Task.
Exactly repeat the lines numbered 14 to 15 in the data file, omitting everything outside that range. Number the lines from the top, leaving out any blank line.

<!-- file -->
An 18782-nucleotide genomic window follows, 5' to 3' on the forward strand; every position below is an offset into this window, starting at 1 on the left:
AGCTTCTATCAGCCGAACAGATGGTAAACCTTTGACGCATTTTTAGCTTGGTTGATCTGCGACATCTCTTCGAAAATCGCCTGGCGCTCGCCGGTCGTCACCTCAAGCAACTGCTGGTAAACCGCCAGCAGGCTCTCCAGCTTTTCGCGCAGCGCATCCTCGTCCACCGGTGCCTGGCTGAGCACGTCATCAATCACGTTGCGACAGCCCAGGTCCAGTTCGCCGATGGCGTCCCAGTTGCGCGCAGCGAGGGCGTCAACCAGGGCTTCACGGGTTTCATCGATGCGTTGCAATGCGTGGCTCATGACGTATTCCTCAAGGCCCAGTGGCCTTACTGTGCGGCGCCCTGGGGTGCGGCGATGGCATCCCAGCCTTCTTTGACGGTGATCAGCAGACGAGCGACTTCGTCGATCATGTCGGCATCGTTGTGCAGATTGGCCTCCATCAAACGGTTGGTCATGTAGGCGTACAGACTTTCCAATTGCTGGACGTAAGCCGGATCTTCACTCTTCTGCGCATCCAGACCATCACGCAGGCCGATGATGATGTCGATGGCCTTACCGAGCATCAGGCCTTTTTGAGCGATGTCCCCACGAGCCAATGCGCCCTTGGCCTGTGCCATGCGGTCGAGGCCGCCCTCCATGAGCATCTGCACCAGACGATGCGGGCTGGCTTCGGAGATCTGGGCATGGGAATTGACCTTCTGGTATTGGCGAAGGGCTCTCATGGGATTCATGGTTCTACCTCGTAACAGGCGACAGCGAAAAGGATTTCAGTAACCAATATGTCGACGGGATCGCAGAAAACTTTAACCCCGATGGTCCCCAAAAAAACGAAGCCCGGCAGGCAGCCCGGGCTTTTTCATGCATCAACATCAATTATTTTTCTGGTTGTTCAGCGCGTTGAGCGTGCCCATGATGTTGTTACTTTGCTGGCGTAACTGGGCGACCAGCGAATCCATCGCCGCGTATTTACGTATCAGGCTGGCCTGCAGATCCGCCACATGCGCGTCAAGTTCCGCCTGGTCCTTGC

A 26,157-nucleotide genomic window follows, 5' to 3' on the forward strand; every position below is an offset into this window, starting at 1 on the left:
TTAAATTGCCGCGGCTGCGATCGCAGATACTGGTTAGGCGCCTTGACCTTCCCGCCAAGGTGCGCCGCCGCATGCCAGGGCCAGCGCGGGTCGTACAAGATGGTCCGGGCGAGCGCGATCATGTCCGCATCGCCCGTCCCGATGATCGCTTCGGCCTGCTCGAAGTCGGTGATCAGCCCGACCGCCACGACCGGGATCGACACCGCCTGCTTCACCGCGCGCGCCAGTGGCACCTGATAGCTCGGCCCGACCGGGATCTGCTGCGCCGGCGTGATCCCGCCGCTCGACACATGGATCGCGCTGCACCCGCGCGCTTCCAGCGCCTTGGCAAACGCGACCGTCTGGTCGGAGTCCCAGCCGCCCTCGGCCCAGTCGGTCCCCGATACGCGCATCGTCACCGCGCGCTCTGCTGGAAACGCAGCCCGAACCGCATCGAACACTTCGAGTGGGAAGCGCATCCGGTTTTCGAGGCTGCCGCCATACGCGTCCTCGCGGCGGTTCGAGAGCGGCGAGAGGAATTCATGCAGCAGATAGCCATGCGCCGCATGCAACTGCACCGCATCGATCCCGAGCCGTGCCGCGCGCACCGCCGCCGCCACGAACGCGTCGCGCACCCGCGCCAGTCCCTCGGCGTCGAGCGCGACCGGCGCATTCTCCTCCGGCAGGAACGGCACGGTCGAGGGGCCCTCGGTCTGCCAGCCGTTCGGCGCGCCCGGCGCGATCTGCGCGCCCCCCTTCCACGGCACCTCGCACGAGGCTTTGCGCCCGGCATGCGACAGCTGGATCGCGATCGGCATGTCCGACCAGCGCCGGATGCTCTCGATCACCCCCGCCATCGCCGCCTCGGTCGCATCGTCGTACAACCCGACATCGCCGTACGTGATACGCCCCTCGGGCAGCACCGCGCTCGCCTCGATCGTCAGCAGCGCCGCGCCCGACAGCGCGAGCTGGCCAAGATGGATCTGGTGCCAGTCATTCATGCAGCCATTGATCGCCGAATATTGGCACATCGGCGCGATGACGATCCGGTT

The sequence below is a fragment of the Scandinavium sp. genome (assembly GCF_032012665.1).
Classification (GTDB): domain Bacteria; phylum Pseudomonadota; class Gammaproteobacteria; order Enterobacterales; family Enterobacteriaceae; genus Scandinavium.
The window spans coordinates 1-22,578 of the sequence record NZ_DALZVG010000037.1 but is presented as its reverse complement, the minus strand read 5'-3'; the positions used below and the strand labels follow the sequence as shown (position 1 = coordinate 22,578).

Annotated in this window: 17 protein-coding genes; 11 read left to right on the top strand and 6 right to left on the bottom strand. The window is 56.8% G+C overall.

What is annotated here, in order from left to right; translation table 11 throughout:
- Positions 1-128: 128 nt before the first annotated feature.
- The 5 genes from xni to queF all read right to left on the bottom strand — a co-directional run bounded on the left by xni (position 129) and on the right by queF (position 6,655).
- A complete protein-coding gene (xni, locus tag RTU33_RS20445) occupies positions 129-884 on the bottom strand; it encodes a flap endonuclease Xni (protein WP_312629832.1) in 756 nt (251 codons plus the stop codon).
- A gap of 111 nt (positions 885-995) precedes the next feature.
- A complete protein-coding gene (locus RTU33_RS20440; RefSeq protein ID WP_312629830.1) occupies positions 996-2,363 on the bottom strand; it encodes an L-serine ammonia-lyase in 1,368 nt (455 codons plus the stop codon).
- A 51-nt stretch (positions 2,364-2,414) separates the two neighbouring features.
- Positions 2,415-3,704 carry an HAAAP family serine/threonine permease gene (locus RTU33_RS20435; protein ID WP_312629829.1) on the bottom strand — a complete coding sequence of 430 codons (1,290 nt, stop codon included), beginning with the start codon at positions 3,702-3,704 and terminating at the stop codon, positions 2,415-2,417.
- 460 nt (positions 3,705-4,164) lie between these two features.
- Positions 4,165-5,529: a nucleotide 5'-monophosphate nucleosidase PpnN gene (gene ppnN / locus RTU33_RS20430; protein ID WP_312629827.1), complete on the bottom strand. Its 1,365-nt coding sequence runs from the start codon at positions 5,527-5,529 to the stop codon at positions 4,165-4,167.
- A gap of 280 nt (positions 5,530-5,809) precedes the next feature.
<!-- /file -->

- A complete protein-coding gene (locus RTU33_RS20440; RefSeq protein ID WP_312629830.1) occupies positions 996-2,363 on the bottom strand; it encodes an L-serine ammonia-lyase in 1,368 nt (455 codons plus the stop codon).
- A 51-nt stretch (positions 2,364-2,414) separates the two neighbouring features.